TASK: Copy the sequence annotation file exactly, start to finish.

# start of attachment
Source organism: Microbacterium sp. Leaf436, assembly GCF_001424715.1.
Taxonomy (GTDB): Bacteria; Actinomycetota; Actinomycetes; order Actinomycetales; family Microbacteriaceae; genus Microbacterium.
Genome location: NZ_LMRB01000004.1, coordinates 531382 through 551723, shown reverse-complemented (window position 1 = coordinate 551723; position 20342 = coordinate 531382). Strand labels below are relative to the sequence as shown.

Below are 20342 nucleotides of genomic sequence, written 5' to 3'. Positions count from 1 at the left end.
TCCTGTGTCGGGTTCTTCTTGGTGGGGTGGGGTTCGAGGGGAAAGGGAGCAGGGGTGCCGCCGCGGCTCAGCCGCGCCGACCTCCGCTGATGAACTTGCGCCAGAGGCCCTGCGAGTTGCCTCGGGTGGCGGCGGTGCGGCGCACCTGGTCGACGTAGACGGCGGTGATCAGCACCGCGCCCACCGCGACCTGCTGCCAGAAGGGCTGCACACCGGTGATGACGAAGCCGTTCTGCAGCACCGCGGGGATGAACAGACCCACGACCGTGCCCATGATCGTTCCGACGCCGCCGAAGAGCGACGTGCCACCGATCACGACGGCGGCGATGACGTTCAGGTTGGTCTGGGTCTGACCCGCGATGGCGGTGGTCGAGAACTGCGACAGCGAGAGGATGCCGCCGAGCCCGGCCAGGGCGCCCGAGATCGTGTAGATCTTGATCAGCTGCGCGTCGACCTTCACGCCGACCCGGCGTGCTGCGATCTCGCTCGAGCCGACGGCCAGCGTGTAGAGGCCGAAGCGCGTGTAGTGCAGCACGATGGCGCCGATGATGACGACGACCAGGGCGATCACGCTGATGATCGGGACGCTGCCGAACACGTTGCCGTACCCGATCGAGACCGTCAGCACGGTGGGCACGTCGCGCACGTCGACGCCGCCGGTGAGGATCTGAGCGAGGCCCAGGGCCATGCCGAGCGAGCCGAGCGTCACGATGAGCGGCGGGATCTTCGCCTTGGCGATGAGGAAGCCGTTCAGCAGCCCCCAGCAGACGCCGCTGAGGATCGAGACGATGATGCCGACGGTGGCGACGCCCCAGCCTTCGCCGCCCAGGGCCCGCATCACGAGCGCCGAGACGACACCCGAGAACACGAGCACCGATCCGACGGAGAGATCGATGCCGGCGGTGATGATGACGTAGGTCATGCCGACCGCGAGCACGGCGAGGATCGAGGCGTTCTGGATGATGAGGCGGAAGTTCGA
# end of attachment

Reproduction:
Source organism: Microbacterium sp. Leaf436, assembly GCF_001424715.1.
Taxonomy (GTDB): Bacteria; Actinomycetota; Actinomycetes; order Actinomycetales; family Microbacteriaceae; genus Microbacterium.
Genome location: NZ_LMRB01000004.1, coordinates 531382 through 551723, shown reverse-complemented (window position 1 = coordinate 551723; position 20342 = coordinate 531382). Strand labels below are relative to the sequence as shown.

Below are 20342 nucleotides of genomic sequence, written 5' to 3'. Positions count from 1 at the left end.
TCCTGTGTCGGGTTCTTCTTGGTGGGGTGGGGTTCGAGGGGAAAGGGAGCAGGGGTGCCGCCGCGGCTCAGCCGCGCCGACCTCCGCTGATGAACTTGCGCCAGAGGCCCTGCGAGTTGCCTCGGGTGGCGGCGGTGCGGCGCACCTGGTCGACGTAGACGGCGGTGATCAGCACCGCGCCCACCGCGACCTGCTGCCAGAAGGGCTGCACACCGGTGATGACGAAGCCGTTCTGCAGCACCGCGGGGATGAACAGACCCACGACCGTGCCCATGATCGTTCCGACGCCGCCGAAGAGCGACGTGCCACCGATCACGACGGCGGCGATGACGTTCAGGTTGGTCTGGGTCTGACCCGCGATGGCGGTGGTCGAGAACTGCGACAGCGAGAGGATGCCGCCGAGCCCGGCCAGGGCGCCCGAGATCGTGTAGATCTTGATCAGCTGCGCGTCGACCTTCACGCCGACCCGGCGTGCTGCGATCTCGCTCGAGCCGACGGCCAGCGTGTAGAGGCCGAAGCGCGTGTAGTGCAGCACGATGGCGCCGATGATGACGACGACCAGGGCGATCACGCTGATGATCGGGACGCTGCCGAACACGTTGCCGTACCCGATCGAGACCGTCAGCACGGTGGGCACGTCGCGCACGTCGACGCCGCCGGTGAGGATCTGAGCGAGGCCCAGGGCCATGCCGAGCGAGCCGAGCGTCACGATGAGCGGCGGGATCTTCGCCTTGGCGATGAGGAAGCCGTTCAGCAGCCCCCAGCAGACGCCGCTGAGGATCGAGACGATGATGCCGACGGTGGCGACGCCCCAGCCTTCGCCGCCCAGGGCCCGCATCACGAGCGCCGAGACGACACCCGAGAACACGAGCACCGATCCGACGGAGAGATCGATGCCGGCGGTGATGATGACGTAGGTCATGCCGACCGCGAGCACGGCGAGGATCGAGGCGTTCTGGATGATGAGGCGGAAGTTCGA